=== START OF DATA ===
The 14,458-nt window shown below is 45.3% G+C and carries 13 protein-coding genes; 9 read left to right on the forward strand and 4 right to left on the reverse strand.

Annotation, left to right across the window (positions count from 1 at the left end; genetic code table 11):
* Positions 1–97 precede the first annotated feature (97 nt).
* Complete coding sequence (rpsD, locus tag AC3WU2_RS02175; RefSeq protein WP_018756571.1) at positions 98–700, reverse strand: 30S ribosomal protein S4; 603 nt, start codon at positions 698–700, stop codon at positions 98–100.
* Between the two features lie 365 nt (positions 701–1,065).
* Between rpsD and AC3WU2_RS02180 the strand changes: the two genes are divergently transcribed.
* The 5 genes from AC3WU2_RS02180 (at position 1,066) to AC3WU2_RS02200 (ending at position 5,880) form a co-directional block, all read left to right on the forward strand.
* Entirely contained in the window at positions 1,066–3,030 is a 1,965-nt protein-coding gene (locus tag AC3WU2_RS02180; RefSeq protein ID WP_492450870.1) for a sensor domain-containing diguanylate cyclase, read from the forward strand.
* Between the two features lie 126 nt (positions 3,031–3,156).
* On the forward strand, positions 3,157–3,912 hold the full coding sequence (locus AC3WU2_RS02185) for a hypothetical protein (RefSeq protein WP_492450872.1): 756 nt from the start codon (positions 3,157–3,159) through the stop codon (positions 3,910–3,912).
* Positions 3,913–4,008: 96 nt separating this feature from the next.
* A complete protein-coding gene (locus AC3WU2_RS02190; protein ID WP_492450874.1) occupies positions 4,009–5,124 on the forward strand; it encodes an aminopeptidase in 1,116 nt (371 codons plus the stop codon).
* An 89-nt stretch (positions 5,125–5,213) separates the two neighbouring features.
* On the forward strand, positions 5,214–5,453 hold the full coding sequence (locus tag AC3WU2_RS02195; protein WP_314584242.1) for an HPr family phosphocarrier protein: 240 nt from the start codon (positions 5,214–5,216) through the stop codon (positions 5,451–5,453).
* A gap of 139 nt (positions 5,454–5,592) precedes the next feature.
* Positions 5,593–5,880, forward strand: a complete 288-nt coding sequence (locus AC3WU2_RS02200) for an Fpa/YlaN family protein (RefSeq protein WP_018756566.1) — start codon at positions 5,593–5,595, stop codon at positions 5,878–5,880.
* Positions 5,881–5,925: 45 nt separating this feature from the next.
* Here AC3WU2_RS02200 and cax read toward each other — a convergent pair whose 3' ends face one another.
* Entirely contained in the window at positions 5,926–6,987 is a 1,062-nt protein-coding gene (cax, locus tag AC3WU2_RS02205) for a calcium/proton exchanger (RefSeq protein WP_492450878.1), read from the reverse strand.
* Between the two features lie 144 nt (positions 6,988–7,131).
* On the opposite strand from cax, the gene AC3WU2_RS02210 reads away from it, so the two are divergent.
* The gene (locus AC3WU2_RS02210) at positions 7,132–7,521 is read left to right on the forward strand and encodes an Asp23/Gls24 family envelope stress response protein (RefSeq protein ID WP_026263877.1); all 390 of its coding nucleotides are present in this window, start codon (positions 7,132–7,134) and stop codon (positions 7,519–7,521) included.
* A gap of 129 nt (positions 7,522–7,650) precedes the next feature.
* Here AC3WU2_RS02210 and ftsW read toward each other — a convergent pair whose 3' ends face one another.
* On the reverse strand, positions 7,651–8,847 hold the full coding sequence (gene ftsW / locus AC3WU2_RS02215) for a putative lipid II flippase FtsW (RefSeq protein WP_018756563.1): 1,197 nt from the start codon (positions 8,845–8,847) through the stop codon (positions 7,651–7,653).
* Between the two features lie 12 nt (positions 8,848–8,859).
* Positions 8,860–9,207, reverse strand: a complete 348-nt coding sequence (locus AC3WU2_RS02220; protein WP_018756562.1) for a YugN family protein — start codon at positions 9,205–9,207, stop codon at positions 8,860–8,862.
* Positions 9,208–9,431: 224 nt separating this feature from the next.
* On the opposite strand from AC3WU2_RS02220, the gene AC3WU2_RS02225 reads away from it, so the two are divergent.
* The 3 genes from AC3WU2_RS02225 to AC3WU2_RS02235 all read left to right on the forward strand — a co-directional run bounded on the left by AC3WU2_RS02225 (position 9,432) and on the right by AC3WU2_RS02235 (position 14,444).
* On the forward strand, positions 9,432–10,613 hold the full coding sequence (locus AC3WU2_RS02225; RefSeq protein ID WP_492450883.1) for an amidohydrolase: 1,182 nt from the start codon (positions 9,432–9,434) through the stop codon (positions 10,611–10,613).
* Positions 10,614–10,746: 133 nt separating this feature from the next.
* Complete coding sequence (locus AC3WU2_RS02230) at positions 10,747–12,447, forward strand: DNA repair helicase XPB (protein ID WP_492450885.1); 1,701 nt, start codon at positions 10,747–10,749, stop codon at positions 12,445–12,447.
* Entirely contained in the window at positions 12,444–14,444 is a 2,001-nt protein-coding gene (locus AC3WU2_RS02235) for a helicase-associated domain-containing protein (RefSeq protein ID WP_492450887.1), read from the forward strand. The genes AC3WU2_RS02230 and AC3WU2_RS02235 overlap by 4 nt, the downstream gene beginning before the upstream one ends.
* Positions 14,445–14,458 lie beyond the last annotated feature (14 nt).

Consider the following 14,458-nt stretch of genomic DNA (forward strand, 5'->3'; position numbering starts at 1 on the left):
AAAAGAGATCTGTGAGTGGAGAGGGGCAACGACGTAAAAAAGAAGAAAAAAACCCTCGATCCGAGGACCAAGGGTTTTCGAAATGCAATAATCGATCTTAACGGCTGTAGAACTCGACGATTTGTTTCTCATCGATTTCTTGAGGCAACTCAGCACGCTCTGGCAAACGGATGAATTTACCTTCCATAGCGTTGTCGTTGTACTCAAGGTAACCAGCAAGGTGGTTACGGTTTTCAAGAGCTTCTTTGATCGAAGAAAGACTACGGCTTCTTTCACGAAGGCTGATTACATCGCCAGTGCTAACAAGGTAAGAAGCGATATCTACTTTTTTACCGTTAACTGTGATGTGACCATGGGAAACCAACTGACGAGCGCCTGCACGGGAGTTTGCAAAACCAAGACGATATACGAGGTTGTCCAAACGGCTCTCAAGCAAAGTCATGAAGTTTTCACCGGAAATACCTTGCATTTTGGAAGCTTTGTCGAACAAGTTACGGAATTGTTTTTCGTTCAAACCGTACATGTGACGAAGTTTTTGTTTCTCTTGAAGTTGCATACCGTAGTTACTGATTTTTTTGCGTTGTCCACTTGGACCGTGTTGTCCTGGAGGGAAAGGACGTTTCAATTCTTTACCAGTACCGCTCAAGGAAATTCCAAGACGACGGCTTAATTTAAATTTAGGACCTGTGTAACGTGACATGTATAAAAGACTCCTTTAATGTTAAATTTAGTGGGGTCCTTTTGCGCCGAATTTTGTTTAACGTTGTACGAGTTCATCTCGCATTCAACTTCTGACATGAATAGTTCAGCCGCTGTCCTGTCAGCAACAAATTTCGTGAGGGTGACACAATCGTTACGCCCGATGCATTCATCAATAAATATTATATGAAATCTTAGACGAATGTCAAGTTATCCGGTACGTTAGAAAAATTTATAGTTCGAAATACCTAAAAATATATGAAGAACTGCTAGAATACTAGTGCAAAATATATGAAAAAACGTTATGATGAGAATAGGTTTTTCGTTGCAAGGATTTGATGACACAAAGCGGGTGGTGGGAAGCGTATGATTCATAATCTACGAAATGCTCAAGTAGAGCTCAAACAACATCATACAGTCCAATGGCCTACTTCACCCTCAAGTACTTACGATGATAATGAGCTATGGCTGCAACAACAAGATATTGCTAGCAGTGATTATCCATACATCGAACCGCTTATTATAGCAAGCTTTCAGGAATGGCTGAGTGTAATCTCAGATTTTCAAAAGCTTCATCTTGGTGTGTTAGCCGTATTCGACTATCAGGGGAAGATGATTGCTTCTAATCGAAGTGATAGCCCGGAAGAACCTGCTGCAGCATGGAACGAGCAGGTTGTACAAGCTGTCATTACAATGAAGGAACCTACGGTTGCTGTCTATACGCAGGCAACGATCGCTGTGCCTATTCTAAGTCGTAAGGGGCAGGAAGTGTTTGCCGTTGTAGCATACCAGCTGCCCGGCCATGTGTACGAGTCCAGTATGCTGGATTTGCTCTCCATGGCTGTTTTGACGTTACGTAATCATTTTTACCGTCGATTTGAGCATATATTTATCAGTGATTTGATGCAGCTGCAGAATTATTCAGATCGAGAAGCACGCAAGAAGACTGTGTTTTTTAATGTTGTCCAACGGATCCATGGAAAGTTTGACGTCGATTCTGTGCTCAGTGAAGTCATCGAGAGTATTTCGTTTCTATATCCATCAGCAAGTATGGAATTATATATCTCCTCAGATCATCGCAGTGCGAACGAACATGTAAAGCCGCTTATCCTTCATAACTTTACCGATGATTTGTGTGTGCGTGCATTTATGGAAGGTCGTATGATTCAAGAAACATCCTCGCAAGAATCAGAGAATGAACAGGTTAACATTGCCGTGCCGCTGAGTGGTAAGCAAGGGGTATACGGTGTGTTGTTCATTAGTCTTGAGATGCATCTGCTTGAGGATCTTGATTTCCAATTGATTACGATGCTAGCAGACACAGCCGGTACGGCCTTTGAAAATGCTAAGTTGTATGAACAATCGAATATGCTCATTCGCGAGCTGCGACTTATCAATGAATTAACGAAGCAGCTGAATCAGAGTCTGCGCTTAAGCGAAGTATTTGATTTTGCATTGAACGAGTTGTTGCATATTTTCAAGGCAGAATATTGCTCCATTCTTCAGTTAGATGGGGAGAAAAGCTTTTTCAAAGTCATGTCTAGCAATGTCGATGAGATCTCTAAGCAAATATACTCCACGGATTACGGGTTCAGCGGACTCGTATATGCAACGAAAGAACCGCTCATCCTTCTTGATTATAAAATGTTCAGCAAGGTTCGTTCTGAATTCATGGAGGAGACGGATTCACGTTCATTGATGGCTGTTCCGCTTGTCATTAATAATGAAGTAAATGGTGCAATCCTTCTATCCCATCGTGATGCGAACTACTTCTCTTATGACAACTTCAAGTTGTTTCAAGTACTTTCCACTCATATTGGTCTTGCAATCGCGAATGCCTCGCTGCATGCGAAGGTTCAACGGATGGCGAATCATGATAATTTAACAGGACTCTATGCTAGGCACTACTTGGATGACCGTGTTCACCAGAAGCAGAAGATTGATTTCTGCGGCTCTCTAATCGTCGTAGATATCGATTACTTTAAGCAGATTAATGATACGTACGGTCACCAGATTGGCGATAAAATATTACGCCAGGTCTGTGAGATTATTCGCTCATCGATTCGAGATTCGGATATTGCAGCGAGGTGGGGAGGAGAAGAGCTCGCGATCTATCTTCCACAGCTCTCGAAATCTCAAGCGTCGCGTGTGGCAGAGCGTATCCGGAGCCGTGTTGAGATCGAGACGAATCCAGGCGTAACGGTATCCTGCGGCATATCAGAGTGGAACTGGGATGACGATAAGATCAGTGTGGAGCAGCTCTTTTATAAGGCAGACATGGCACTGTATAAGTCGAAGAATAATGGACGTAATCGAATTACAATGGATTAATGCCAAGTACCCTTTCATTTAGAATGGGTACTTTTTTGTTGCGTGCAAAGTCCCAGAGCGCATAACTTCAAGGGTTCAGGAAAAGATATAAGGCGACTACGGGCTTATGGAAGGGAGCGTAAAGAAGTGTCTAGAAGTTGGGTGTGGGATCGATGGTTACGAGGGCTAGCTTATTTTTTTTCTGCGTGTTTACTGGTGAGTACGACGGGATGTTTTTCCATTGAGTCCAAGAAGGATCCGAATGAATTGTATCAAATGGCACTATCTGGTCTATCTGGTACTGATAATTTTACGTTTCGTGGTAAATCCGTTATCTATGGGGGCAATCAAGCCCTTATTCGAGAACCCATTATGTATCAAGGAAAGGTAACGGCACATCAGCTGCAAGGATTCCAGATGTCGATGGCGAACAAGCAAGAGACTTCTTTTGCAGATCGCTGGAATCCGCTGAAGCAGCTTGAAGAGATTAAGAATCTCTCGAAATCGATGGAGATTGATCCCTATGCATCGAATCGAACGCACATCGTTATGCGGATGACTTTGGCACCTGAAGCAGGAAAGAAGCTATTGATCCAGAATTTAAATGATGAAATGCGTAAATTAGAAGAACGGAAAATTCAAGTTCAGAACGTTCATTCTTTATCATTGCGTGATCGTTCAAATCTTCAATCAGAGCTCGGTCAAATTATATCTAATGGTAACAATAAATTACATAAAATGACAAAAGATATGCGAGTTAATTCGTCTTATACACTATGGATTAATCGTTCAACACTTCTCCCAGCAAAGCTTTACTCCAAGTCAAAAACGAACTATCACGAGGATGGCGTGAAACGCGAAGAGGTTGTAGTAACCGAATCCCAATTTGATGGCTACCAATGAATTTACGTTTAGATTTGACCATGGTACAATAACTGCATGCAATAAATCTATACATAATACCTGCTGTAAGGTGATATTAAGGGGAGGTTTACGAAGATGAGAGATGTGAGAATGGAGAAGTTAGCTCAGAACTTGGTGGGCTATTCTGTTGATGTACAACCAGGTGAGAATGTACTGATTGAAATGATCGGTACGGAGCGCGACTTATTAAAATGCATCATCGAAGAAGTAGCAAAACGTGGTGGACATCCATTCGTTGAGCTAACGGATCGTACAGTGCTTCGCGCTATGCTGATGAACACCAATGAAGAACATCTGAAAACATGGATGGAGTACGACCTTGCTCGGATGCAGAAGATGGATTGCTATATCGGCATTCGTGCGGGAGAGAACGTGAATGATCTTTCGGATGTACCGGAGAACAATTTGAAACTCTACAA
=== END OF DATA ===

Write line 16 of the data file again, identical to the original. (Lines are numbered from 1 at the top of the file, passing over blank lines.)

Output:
* Positions 5,593–5,880, forward strand: a complete 288-nt coding sequence (locus AC3WU2_RS02200) for an Fpa/YlaN family protein (RefSeq protein WP_018756566.1) — start codon at positions 5,593–5,595, stop codon at positions 5,878–5,880.